Have American manufacturing companies lived through times like the ones we’re living through? Yes, and worse.
By Anne-Frances Hutchinson
As fallout from the pandemic and the SolarWinds cybercrime continues to throttle American business, 2021 is setting up to be another white-knuckle ride for manufacturers. Deloitte’s 2021 manufacturing outlook points to a slower than anticipated recovery, projecting a drop in annual manufacturing GDP growth levels of -5.4% for 2021.
Lest you think there’s little comfort in this winter of our collective discontent, we’re taking a hopeful look at some of this country’s most enduring manufacturing companies. They’ve weathered it all: pandemics, wars both civil and world, financial collapses, political instability, labor woes, and social upheaval, and they are still plying their trades today. At a time when optimism is stretched tissue-thin, a look at these legacy leaders who survived the darkest days may be just the spirit-lifter we need.
Crane and Co. (1799)
Printing your own money is a bad idea, but for Crane and Co., printing the paper that becomes currency is at the heart of their longevity. Massachusetts entrepreneur Stephen Crane purchased Liberty Paper Mill in 1770, counting Paul Revere as one of the earliest customers. Revere used Crane paper to print the colonies’ first paper money, and in 1879 Crane began exclusively supplying paper to the US Treasury. In addition to producing banknote paper, the firm would gain a global reputation for creating elegant, 100% cotton writing papers and stationery.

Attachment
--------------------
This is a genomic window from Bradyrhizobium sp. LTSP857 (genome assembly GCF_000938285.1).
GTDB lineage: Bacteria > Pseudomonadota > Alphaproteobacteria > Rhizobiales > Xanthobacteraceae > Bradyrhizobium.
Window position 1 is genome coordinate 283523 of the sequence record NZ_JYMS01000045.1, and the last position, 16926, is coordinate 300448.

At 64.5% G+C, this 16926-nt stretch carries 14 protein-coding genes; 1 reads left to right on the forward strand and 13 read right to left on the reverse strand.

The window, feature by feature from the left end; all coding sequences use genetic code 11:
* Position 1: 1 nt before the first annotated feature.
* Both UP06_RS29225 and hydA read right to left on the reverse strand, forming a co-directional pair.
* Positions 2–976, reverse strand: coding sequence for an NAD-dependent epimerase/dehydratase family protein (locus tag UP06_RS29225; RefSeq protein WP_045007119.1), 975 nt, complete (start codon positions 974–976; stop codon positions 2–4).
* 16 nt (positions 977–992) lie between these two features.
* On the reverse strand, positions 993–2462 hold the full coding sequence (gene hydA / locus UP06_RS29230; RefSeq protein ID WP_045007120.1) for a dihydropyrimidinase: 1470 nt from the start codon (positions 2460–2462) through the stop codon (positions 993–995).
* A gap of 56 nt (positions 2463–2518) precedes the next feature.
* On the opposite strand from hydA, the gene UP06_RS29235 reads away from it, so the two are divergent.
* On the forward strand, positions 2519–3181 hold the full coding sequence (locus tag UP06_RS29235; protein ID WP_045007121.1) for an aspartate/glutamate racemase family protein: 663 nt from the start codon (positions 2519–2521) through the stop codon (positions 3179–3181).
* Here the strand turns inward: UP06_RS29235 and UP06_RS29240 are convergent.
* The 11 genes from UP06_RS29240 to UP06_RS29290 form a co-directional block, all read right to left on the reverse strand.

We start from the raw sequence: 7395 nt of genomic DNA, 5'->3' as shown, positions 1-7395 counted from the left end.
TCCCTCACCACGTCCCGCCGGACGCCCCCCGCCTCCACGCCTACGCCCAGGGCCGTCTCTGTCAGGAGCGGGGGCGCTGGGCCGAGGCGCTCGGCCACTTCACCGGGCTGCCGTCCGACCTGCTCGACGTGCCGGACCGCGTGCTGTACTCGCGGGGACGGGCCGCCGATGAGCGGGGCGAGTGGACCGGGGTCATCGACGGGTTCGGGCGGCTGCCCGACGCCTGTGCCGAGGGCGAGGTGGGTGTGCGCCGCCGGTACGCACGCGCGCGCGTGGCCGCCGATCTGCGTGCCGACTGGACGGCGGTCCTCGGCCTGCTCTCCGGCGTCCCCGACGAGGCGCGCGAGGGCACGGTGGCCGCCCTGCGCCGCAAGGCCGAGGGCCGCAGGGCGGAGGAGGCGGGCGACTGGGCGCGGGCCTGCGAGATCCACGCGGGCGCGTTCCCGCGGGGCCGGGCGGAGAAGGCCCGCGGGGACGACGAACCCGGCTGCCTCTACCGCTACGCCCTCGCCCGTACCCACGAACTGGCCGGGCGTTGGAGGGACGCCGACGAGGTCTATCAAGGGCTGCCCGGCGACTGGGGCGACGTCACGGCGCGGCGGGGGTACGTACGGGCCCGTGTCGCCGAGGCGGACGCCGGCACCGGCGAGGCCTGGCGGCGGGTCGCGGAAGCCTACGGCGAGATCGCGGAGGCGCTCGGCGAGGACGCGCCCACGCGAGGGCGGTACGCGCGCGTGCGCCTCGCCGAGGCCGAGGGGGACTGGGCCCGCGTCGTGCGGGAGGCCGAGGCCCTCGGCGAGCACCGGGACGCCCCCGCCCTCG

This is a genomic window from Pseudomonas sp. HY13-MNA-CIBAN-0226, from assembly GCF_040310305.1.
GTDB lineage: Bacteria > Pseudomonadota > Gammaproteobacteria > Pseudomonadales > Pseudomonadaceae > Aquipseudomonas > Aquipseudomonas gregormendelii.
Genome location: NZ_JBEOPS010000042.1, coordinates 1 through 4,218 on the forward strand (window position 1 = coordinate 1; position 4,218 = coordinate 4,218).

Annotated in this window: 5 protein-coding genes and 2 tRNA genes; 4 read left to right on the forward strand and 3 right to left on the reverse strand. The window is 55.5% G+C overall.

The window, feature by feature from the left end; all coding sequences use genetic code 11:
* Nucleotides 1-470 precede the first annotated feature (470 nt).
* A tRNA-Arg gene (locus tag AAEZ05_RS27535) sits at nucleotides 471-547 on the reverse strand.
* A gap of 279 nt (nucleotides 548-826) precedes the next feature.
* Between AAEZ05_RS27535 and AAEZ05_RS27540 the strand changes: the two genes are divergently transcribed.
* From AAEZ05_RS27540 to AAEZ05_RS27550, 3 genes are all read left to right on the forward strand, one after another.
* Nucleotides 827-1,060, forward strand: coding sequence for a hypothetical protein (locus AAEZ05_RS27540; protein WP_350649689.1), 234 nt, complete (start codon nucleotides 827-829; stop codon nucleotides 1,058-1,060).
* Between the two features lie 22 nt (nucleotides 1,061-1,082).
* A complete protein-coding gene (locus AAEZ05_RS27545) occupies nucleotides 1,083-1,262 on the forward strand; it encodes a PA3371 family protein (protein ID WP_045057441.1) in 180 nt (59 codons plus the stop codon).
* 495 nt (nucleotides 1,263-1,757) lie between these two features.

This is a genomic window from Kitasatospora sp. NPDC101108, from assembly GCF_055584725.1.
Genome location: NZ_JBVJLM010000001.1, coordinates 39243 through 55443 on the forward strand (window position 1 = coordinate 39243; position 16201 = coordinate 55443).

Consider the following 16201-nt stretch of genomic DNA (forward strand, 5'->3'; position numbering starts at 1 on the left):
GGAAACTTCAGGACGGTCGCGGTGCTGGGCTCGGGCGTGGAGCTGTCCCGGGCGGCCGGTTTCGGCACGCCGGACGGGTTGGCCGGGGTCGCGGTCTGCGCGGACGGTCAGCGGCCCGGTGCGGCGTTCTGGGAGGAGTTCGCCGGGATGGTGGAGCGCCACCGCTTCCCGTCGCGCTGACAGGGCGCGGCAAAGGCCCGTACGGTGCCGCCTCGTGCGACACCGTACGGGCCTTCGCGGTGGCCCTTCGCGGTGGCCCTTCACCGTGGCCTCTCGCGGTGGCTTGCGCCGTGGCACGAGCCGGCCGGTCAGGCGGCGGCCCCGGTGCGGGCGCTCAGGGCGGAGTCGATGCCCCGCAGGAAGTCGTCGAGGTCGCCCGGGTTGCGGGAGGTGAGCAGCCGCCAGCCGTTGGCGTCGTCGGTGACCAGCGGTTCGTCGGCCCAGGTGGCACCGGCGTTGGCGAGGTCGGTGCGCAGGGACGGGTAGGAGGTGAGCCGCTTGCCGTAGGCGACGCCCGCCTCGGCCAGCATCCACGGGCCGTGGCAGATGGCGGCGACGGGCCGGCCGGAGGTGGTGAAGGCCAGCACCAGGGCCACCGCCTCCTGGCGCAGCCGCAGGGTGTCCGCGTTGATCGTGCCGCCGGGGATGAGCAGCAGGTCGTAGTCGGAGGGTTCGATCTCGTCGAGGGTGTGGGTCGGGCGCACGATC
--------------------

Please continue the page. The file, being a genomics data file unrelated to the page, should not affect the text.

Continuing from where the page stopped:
A long list of luminaries choose Crane papers for their signature statements, from the Golden Gate Bridge inaugural invitation and sympathy cards from Jackie Kennedy, to the Queen Mother’s 100th birthday invitations and Jimmy Fallon’s cheeky thank you notes. A subsidiary of Mohawk Fine Papers since 2018, Crane and Co. is still located in the Berkshires, remains the sole supplier of banknote paper for the Treasury, and continues to create papers that are beautiful, functional, and sturdy enough to last being passed through millions of hands over decades. (Here’s a gem for your trivia file: According to the US Currency Education Program, it takes 4,000 forwards and backwards folds to tear a banknote. (A puppy can do it in about 5 seconds, though.)
The desire to create communities of like-minded souls fabricated our nation and one of our most prominent manufacturers. Publisher Samuel DuPont and his son, chemist E.I. DuPont, fled France to build a community of exiles from the French Revolution in America. In a certain light, the DuPont origin story bears some similarities to the dilemmas faced in modern political times, absent an actual guillotine.
Father and son were supporters of the French Revolution until their views changed, as political views are wont to do. In their turnabout, they helped Marie Antoinette and Louis XVI escape the storming of Versailles, protested the execution of the king, and clashed with revolutionaries who did not take kindly to their more moderate political views. E.I. DuPont, a gunpowder maker, studied chemistry under Antoine Lavoisier, the legendary co-author of the periodic table of the elements. Lavoisier’s fortunes were not as favorable as the DuPonts’; his head rolled in 1794.
In 1799 the family sailed to America, where E.I. honed his reputation as an inventor and scientist. According to DuPont’s company history, E.I. “broke ground for his first powder mills on the Brandywine River on July 19, 1802. He spent the remainder of his life persevering through accidents, floods, financial straits, pressures from nervous stockholders, and labor difficulties.” His work as a Director of the Farmers Bank of the State of Delaware and the Second Bank of the United States stands alongside his efforts to alleviate poverty, support public education, and help the blind.